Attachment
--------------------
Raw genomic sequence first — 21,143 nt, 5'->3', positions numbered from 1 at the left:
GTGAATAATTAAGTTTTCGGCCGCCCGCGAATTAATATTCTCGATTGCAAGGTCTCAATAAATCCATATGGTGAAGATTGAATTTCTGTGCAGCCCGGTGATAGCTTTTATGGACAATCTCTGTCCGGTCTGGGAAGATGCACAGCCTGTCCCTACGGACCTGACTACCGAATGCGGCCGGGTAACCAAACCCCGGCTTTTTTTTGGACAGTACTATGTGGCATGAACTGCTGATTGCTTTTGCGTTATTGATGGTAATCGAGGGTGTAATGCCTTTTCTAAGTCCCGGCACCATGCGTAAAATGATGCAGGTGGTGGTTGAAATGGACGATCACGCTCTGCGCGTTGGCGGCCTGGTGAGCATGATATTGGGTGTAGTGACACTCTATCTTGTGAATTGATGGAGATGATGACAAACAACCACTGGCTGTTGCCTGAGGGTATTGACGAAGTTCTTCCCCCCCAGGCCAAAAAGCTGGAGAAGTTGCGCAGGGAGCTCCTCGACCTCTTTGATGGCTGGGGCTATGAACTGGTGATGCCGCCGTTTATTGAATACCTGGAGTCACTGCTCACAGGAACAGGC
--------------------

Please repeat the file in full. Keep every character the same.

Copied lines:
Raw genomic sequence first — 21,143 nt, 5'->3', positions numbered from 1 at the left:
GTGAATAATTAAGTTTTCGGCCGCCCGCGAATTAATATTCTCGATTGCAAGGTCTCAATAAATCCATATGGTGAAGATTGAATTTCTGTGCAGCCCGGTGATAGCTTTTATGGACAATCTCTGTCCGGTCTGGGAAGATGCACAGCCTGTCCCTACGGACCTGACTACCGAATGCGGCCGGGTAACCAAACCCCGGCTTTTTTTTGGACAGTACTATGTGGCATGAACTGCTGATTGCTTTTGCGTTATTGATGGTAATCGAGGGTGTAATGCCTTTTCTAAGTCCCGGCACCATGCGTAAAATGATGCAGGTGGTGGTTGAAATGGACGATCACGCTCTGCGCGTTGGCGGCCTGGTGAGCATGATATTGGGTGTAGTGACACTCTATCTTGTGAATTGATGGAGATGATGACAAACAACCACTGGCTGTTGCCTGAGGGTATTGACGAAGTTCTTCCCCCCCAGGCCAAAAAGCTGGAGAAGTTGCGCAGGGAGCTCCTCGACCTCTTTGATGGCTGGGGCTATGAACTGGTGATGCCGCCGTTTATTGAATACCTGGAGTCACTGCTCACAGGAACAGGC